CHARLESTOWN — CASA of Cecil County will present their Casablanca Casino Night fundraiser at The Wellwood Club on Saturday, Sept. 7, to support children transitioning out of the foster care system.
The event will be held from 6 to 10 p.m. at the Wellwood restaurant in Charlestown. Tickets will be $60 per person and will include a Wellwood dinner, a cocktail hour from 6 to 7 p.m. with beer and wine, a silent auction and money for table games. Tickets can be purchased at store.wellwoodclub.com.
According to Giulia Hodge, CASA of Cecil County’s executive director, the Wellwood held a contest asking local organizations to submit a letter as to why they should be chosen for a Wellwood-sponsored fundraiser for their group. The Wellwood selected CASA of Cecil County as the organization they would support.
A portion of the proceeds from the Sept. 7 fundraiser will go toward a program CASA is hoping to start in January 2020 to help children who are aging out of the foster care system find independent housing and move into life as productive adult citizens, according to Ruth Bilas, a volunteer advocate with CASA of Cecil County.
“When our children transition into independent living, they’re in need of housing and we will assist them with that,” Bilas said. “They also need life skills to survive, and those are things that they have not learned along the way because they’ve been in foster care for so long.”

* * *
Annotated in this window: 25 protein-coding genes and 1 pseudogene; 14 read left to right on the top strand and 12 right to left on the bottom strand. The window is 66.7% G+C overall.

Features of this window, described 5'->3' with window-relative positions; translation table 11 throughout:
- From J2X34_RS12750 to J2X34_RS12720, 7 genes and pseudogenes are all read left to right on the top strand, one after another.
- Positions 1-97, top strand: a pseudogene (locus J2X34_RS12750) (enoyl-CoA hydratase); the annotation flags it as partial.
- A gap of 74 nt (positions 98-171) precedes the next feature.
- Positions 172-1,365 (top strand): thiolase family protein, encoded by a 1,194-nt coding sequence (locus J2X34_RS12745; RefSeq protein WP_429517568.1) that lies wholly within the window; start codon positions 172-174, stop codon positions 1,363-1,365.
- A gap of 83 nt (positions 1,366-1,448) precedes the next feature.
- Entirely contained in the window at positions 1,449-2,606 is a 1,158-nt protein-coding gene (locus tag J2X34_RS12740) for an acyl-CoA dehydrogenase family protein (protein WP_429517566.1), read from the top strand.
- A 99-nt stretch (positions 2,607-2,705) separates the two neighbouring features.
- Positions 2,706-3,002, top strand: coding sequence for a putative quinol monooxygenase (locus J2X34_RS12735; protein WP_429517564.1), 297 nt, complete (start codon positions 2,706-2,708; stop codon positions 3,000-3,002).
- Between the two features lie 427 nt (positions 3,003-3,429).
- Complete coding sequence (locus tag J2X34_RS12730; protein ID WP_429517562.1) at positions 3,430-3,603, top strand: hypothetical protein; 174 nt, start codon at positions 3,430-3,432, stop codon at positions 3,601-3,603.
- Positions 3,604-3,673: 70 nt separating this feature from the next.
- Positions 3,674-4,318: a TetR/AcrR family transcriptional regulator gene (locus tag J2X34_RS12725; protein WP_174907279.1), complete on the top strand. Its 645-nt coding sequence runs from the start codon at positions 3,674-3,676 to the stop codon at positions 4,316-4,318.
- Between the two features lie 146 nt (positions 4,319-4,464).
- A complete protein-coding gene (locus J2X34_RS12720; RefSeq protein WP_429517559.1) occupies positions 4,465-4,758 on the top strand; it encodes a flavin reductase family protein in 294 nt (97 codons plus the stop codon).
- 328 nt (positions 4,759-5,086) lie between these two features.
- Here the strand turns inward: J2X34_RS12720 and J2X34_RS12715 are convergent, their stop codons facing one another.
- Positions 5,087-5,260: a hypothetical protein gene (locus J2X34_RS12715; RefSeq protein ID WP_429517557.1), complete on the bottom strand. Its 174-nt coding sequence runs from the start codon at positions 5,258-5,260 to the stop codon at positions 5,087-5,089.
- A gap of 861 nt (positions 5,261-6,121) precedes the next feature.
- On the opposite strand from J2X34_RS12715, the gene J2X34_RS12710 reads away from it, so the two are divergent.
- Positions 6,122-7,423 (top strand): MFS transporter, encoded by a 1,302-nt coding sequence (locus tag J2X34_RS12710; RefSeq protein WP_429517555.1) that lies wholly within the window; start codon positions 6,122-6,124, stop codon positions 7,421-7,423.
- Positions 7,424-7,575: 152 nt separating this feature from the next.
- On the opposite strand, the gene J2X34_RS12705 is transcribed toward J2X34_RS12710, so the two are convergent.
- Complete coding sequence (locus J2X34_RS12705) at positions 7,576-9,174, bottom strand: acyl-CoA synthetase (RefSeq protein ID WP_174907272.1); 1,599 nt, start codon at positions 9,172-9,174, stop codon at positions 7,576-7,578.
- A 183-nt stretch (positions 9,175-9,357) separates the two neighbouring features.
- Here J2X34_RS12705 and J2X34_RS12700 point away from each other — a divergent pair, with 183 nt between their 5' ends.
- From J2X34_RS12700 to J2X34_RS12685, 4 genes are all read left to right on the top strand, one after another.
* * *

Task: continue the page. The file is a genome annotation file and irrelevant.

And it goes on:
“Every child that we serve is in foster care due to no fault of their own,” added Kristen Connors, a program manager with CASA of Cecil County.
The event will feature various table games, including poker, blackjack, craps and roulette, as well as a wheel of fortune and a 50/50.
The menu will include tossed salad with house vinaigrette; baked penne marinara with basil, artichoke hearts and fresh vegetables; baked salmon with lemon-dill sauce; herb roasted rotisserie chicken; a beef carving station; whipped potatoes with butter and a vegetable medley; and an ice cream sundae bar.
Silent auction items feature a weeklong stay in the Caribbean at a condo in St. Maarten; season passes to Cecil College’s Milburn Stone Theatre; beer, wine, coffee and Italian baskets; various gift cards and more.
Bilas said many foster children find permanent homes, but some do not.
“Not all children who go into the foster system leave the system,” she said. “Not all children are reunited with their families. Not all children are adopted or even go into guardianship. Those children stay in foster homes, if that’s possible. They’re in therapeutic foster homes and they’re in treatment centers.”
By purchasing a ticket to the event, Bilas said attendees will be helping children obtain the necessary life skills they need to live on their own as adults.
“When you are in a situation such as that, you give up a lot of the abilities to know how to make a decision because many decisions are made for you,” she said. “When you turn 18, you don’t know how to go about getting a job or paying the rent or finding stable housing. That’s what we need to give to our most vulnerable population in this county.”